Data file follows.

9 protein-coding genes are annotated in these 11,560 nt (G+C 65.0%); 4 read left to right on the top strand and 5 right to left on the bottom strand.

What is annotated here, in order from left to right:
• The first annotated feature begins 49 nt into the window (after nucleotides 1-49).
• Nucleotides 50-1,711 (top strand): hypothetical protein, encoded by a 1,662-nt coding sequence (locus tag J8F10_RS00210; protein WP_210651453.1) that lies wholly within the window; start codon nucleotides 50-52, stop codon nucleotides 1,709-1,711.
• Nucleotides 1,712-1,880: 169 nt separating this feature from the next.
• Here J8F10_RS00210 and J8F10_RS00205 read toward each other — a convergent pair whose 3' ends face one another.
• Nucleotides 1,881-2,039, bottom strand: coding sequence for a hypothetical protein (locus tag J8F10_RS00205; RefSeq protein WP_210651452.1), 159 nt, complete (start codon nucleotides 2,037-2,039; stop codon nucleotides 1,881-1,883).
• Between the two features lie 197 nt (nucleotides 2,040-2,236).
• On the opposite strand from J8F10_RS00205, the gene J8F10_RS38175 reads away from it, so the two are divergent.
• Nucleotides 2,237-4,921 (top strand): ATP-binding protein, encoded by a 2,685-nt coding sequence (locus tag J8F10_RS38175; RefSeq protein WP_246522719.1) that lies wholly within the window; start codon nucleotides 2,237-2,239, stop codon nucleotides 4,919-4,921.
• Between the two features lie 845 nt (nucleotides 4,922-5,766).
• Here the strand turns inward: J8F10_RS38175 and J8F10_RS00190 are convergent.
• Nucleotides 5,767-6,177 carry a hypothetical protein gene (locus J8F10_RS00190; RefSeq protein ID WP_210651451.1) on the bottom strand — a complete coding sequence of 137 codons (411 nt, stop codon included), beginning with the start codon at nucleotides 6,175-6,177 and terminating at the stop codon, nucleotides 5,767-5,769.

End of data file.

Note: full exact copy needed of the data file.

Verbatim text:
9 protein-coding genes are annotated in these 11,560 nt (G+C 65.0%); 4 read left to right on the top strand and 5 right to left on the bottom strand.

What is annotated here, in order from left to right:
• The first annotated feature begins 49 nt into the window (after nucleotides 1-49).
• Nucleotides 50-1,711 (top strand): hypothetical protein, encoded by a 1,662-nt coding sequence (locus tag J8F10_RS00210; protein WP_210651453.1) that lies wholly within the window; start codon nucleotides 50-52, stop codon nucleotides 1,709-1,711.
• Nucleotides 1,712-1,880: 169 nt separating this feature from the next.
• Here J8F10_RS00210 and J8F10_RS00205 read toward each other — a convergent pair whose 3' ends face one another.
• Nucleotides 1,881-2,039, bottom strand: coding sequence for a hypothetical protein (locus tag J8F10_RS00205; RefSeq protein WP_210651452.1), 159 nt, complete (start codon nucleotides 2,037-2,039; stop codon nucleotides 1,881-1,883).
• Between the two features lie 197 nt (nucleotides 2,040-2,236).
• On the opposite strand from J8F10_RS00205, the gene J8F10_RS38175 reads away from it, so the two are divergent.
• Nucleotides 2,237-4,921 (top strand): ATP-binding protein, encoded by a 2,685-nt coding sequence (locus tag J8F10_RS38175; RefSeq protein WP_246522719.1) that lies wholly within the window; start codon nucleotides 2,237-2,239, stop codon nucleotides 4,919-4,921.
• Between the two features lie 845 nt (nucleotides 4,922-5,766).
• Here the strand turns inward: J8F10_RS38175 and J8F10_RS00190 are convergent.
• Nucleotides 5,767-6,177 carry a hypothetical protein gene (locus J8F10_RS00190; RefSeq protein ID WP_210651451.1) on the bottom strand — a complete coding sequence of 137 codons (411 nt, stop codon included), beginning with the start codon at nucleotides 6,175-6,177 and terminating at the stop codon, nucleotides 5,767-5,769.